Popeye Church, a budding chef, wanted to revive “country cooking,” with fried chicken as his signature dish. However after many tries, he failed to create a great recipe and became obsessed with cracking the code of the best-kept culinary secret in the fried chicken industry – the inimitable 11 herbs and spices of Pennsylvania Fried Chicken. Popeye tried bribing PFC employees for the receipt and even hired a chemist to unlock the secret ingredients. At wit’s end, Popeye went undercover as a janitor of PFC. Late one night he discovered the secret safe open and snatched a copy of the recipe. However, Popeye’s plans for “country cooking” stardom ran afoul when his investors would not fund his restaurant since his signature dish was stolen from a competitor. Frustrated, Popeye explained to a friend how he got the recipe. Eager to make some money, his friend offered to publish the recipe in his upcoming book, “Original Clone Recipes of America’s Favorite Foods.” Does PFC have a claim against Popeye or his friend who published the book?
“Trade Secrets.” In Texas and most states, if the owner of a “trade secret,” takes reasonable steps to preserve its secrecy, and a third party uses or discloses the trade secret (i) in violation of a confidential or contractual relationship with the owner, (ii) after acquiring it by improper means, or (iii) after acquiring it with notice that the disclosure was improper, then the owner can protect his “trade secret” by injunction and for damages suffered. Popeye, like any other ambitious cook, was free to hire a chemist and to experiment at will to duplicate the secret herbs and spices. When Popeye became an employee of PFC, his search for the recipe crossed the line. PFC has a legal claim against Popeye and his friend.
Wiki Leaks. The parallels between government “trade” secrets released by Julian Assange and his company WikiLeaks, with PFC’s trade secrets are many. In both, their protected information is confidential or “secret;” the “trade secret” owner took reasonable steps to preserve secrecy, and a third party disclosed the secrets. Popeye wanted “country cooking” fame and money; probable leaky source Pfc. Bradley Manning undoubtedly sought something other than money. Both are answerable to their boss. Popeye faces a civil court; Manning may well be facing the Uniform Code of Military Justice. Assange probably violated the Espionage Act of 1917. [See http://lrmlawblog.com/emedialaw/wikileaks-disclosure-of-diplomatic-cables-is-that-legal/] The readers, in both cases, are free to read and use the information as they please. Once published to the world, the “secrecy” is gone.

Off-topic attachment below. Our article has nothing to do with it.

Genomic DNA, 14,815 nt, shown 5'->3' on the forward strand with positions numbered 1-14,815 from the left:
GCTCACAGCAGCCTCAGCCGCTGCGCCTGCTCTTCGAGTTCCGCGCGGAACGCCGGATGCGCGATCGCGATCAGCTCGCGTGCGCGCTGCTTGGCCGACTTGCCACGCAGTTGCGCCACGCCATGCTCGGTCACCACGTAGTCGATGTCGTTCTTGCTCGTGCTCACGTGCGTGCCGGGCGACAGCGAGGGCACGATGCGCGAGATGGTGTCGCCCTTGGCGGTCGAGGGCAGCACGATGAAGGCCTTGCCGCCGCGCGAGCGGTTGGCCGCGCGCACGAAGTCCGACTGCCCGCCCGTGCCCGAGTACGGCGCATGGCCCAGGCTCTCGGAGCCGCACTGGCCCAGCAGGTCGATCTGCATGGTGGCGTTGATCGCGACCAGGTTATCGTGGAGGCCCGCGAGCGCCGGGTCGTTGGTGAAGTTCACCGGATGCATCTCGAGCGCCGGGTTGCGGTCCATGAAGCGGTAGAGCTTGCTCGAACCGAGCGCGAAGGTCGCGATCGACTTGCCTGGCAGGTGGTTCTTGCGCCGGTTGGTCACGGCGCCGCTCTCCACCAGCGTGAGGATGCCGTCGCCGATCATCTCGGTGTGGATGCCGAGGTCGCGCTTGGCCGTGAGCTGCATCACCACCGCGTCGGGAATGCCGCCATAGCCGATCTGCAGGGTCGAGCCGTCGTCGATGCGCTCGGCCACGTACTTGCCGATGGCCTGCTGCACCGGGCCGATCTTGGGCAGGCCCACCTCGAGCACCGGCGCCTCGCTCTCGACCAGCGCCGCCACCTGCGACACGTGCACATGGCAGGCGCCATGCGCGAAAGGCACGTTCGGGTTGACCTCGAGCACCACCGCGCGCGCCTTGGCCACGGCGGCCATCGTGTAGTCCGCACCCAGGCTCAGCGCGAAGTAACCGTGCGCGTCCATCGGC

Tilting the Scales in Your Favor. If you have a trade secret, identify it specifically, in writing, with a confidentiality, nondisclosure or other similar agreement. Beware of using a “boilerplate” form off the internet because only certain kinds of information and subject matter qualify for protection. Overly broad or insufficient language describing the proprietary information can make the agreement unenforceable.
Three may keep a secret, if two of them are dead. Benjamin Franklin (1706-1790).